Is Blockchain Replacing the SIM Card?

The telecommunications industry has experienced more than its fair share of change, and by necessity has evolved extremely quickly. As computing and communications have merged, the industry has had to deal with debates about privacy and data ownership, and major companies have quickly morphed into the giants of today.

At the same time, the technology that powers telecommunications is rapidly changing, and old standards are being challenged. The SIM card, one of the staples of mobile phones, is facing obsolescence as digital solutions offer significant improvements. With the help of new concepts like blockchain, the smartphones of tomorrow may look familiar, but their technology will be a massive leap forward.

Key Takeaways

  • Companies are exploring blockchain technology in order to save their customers time and hassle with physical SIM cards by offering fully-digital eSIM options.
  • Blockchain is a relatively new technology, but one that is widely used and fairly secure.
  • Some customers still prefer the ease of switching out physical SIM cards between phones, especially when traveling.
  • eSIMS can be instantly assigned and downloaded once the carrier's terms and conditions are met and payment is processed.
  • Currently, SIMs are operating on technology that hasn't changed much since it was introduced in 1991.

Combining Communications Tech With Blockchain

The blockchain revolution continues to gather steam, and for good reason. Blockchain’s distributed ledger is a powerful system for democratically organizing the nodes—or users—on its network while rewarding them for lending processing power and other resources.

Blockchain’s decentralized ledger has laid the foundation for ideas that include a decentralized cloud storage network, self-sovereign banks, and transparent voting systems. More importantly, however, it could also radically change the way our smartphones operate.

Despite the bells and whistles that smartphones offer today, the technology that drives them is surprisingly outdated. Most smartphones still use the SIM (Subscriber Identity Module), a physical memory card that was first developed back in 1991. It holds the identity and cellular network details of each user, including their phone number, name, service provider, and other information.

SIMs are a relatively basic way to upgrade a phone as one simply removes the card and plugs it into a new device. Switching providers isn’t as easy and still requires customers to request a new SIM card be mailed to them or to drive to a brick-and-mortar store for a new SIM.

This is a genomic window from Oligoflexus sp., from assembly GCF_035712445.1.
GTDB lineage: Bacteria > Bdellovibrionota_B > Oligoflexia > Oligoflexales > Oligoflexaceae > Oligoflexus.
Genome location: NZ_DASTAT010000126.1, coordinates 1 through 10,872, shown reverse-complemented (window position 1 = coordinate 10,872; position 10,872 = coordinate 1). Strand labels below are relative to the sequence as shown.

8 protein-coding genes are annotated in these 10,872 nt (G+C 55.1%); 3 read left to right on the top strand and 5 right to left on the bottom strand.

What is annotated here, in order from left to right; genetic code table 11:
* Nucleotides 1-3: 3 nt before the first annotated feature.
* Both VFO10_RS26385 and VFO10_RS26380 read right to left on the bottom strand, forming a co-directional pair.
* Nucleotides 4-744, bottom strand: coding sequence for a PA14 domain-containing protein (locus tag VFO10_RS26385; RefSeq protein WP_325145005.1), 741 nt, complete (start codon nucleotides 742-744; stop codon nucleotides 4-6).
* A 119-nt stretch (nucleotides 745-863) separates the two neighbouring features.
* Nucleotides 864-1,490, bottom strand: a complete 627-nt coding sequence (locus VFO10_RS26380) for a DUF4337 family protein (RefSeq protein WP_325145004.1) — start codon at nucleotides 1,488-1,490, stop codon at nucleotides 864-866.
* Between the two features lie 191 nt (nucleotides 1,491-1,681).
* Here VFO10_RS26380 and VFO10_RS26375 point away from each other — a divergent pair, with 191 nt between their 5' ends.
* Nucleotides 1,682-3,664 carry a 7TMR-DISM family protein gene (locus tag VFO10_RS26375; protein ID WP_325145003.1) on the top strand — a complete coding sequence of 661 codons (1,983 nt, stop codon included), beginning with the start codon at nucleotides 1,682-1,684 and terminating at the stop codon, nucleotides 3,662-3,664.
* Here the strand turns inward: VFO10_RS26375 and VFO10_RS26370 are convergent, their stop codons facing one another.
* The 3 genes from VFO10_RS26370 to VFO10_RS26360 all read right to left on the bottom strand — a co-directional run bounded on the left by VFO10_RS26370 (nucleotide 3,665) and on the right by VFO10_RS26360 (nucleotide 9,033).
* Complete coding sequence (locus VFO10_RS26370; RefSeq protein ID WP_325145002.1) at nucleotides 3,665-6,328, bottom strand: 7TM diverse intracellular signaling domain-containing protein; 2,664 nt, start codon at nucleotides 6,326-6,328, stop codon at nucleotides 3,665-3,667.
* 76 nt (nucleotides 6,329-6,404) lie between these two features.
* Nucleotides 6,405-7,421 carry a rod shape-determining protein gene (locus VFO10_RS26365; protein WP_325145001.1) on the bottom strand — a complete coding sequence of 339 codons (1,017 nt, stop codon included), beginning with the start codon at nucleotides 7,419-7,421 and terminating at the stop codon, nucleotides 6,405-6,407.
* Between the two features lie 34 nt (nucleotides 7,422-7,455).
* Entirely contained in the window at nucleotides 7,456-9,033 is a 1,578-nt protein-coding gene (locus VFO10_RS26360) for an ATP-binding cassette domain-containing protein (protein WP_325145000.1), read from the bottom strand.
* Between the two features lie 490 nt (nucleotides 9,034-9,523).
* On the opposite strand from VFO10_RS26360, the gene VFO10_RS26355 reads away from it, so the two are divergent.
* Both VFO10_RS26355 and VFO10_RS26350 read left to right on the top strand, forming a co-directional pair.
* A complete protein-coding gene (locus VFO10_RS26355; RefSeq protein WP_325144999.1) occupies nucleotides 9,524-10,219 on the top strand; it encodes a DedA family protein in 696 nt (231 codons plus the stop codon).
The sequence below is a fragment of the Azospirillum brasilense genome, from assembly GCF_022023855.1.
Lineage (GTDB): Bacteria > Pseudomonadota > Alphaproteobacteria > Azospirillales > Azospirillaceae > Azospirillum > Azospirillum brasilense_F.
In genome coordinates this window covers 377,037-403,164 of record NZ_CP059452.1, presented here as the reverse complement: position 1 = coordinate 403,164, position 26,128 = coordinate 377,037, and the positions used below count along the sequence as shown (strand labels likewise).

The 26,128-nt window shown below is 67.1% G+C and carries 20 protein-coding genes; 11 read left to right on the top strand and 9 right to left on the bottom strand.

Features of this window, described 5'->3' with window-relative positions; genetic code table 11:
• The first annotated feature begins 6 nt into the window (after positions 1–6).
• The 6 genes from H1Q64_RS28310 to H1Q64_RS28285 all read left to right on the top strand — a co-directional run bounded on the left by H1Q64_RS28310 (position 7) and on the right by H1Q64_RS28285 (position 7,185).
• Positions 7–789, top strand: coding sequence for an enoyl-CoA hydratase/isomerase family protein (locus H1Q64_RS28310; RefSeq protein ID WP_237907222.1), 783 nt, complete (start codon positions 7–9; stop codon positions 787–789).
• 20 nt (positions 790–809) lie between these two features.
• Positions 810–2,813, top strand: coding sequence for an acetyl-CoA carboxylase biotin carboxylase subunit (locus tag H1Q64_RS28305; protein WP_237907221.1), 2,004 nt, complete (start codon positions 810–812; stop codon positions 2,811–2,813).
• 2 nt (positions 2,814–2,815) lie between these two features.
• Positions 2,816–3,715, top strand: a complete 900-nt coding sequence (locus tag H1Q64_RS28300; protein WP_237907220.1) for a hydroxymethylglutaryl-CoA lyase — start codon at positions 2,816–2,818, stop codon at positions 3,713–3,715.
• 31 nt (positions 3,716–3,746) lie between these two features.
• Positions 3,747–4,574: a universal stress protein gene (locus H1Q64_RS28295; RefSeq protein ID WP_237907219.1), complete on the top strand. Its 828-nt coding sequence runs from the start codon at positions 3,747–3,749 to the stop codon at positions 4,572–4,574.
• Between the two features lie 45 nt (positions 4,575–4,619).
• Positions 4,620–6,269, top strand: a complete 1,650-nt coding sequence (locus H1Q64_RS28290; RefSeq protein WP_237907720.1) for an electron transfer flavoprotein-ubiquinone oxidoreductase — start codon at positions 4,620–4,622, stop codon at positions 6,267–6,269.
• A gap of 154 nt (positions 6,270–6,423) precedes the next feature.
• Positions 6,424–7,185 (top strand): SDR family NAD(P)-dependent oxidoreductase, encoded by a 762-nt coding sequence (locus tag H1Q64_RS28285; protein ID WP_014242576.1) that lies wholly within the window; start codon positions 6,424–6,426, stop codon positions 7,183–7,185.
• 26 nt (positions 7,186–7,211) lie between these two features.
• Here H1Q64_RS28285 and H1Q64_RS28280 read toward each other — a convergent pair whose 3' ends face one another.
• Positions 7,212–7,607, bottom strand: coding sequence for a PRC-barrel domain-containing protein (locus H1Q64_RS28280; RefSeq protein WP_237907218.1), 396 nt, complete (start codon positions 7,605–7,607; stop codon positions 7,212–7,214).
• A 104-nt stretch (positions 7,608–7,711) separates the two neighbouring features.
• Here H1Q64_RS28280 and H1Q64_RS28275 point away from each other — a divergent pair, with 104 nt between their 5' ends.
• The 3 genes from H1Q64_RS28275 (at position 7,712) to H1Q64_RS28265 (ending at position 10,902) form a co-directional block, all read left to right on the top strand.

While other hardware-based storage tools upgraded to digital technology—much like video games went from cartridges to digital downloads—SIM technology remains essentially the same as it did when it was created. Now, its dominance is being challenged by eSIM technology, which was first deployed by Google. With blockchain’s help, it’s set to hit the wider market and make a larger splash.

eSIM Technology and Blockchain Create New Markets

The eSIM is essentially software that holds the same information as a regular SIM but on a digital module instead of a physical chip. Apple already deploys it in its Apple Watch and iPad products, which tout slimness and couldn’t afford to incorporate even the tiniest of memory cards.

Though the move was mostly intended to cut out cell service providers, Apple and Google first showed the efficacy of the eSIM model by selling their devices without a pre-loaded service provider. Customers could simply choose from any number of providers and data packages once connected to Wi-Fi, saving them precious time and effort.

Consumers also save money with eSIMs, which is a threat to service providers who charge installation fees and upsell relevant products in their branches. If centralized companies like Apple and Google can use eSIMs to disrupt this lucrative cash flow and simultaneously offer more flexibility for consumers, it’s easy to imagine what the technology can accomplish when combined with blockchain. Keepgo recognized the opportunity early and is putting the plan into motion.